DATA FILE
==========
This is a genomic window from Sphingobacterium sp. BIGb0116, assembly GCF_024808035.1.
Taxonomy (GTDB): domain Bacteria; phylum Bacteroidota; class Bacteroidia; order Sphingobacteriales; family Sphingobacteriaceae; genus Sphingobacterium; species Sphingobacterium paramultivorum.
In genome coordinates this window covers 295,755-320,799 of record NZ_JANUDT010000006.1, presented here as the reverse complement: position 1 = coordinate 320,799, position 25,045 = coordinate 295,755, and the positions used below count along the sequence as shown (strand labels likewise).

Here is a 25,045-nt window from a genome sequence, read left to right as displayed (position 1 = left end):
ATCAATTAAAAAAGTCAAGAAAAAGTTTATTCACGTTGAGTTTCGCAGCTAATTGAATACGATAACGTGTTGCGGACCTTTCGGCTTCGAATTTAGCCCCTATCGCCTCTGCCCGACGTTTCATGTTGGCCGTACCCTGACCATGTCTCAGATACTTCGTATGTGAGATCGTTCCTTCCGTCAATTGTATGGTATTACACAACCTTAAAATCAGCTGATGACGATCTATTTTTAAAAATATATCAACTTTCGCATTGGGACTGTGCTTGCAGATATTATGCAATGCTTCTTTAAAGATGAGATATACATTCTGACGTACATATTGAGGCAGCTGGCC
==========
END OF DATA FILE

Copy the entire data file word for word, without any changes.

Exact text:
This is a genomic window from Sphingobacterium sp. BIGb0116, assembly GCF_024808035.1.
Taxonomy (GTDB): domain Bacteria; phylum Bacteroidota; class Bacteroidia; order Sphingobacteriales; family Sphingobacteriaceae; genus Sphingobacterium; species Sphingobacterium paramultivorum.
In genome coordinates this window covers 295,755-320,799 of record NZ_JANUDT010000006.1, presented here as the reverse complement: position 1 = coordinate 320,799, position 25,045 = coordinate 295,755, and the positions used below count along the sequence as shown (strand labels likewise).

Here is a 25,045-nt window from a genome sequence, read left to right as displayed (position 1 = left end):
ATCAATTAAAAAAGTCAAGAAAAAGTTTATTCACGTTGAGTTTCGCAGCTAATTGAATACGATAACGTGTTGCGGACCTTTCGGCTTCGAATTTAGCCCCTATCGCCTCTGCCCGACGTTTCATGTTGGCCGTACCCTGACCATGTCTCAGATACTTCGTATGTGAGATCGTTCCTTCCGTCAATTGTATGGTATTACACAACCTTAAAATCAGCTGATGACGATCTATTTTTAAAAATATATCAACTTTCGCATTGGGACTGTGCTTGCAGATATTATGCAATGCTTCTTTAAAGATGAGATATACATTCTGACGTACATATTGAGGCAGCTGGCC